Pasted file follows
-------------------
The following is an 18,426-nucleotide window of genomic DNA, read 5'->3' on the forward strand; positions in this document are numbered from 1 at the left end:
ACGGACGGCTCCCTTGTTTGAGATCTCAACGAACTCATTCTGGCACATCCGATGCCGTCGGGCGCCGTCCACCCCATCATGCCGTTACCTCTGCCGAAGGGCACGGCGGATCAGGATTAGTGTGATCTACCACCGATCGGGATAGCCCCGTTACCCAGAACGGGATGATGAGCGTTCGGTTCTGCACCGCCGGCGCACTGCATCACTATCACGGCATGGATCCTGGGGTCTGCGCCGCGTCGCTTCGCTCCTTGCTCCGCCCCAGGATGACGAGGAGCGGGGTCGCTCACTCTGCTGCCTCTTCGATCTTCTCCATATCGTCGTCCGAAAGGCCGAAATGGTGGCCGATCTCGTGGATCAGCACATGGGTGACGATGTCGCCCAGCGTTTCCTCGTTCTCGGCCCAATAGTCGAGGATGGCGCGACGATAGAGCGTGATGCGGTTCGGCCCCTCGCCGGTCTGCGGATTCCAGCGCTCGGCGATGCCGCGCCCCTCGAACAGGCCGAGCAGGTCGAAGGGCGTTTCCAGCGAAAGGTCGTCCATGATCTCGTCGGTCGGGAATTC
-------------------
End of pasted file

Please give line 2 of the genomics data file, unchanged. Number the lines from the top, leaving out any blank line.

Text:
ACGGACGGCTCCCTTGTTTGAGATCTCAACGAACTCATTCTGGCACATCCGATGCCGTCGGGCGCCGTCCACCCCATCATGCCGTTACCTCTGCCGAAGGGCACGGCGGATCAGGATTAGTGTGATCTACCACCGATCGGGATAGCCCCGTTACCCAGAACGGGATGATGAGCGTTCGGTTCTGCACCGCCGGCGCACTGCATCACTATCACGGCATGGATCCTGGGGTCTGCGCCGCGTCGCTTCGCTCCTTGCTCCGCCCCAGGATGACGAGGAGCGGGGTCGCTCACTCTGCTGCCTCTTCGATCTTCTCCATATCGTCGTCCGAAAGGCCGAAATGGTGGCCGATCTCGTGGATCAGCACATGGGTGACGATGTCGCCCAGCGTTTCCTCGTTCTCGGCCCAATAGTCGAGGATGGCGCGACGATAGAGCGTGATGCGGTTCGGCCCCTCGCCGGTCTGCGGATTCCAGCGCTCGGCGATGCCGCGCCCCTCGAACAGGCCGAGCAGGTCGAAGGGCGTTTCCAGCGAAAGGTCGTCCATGATCTCGTCGGTCGGGAATTC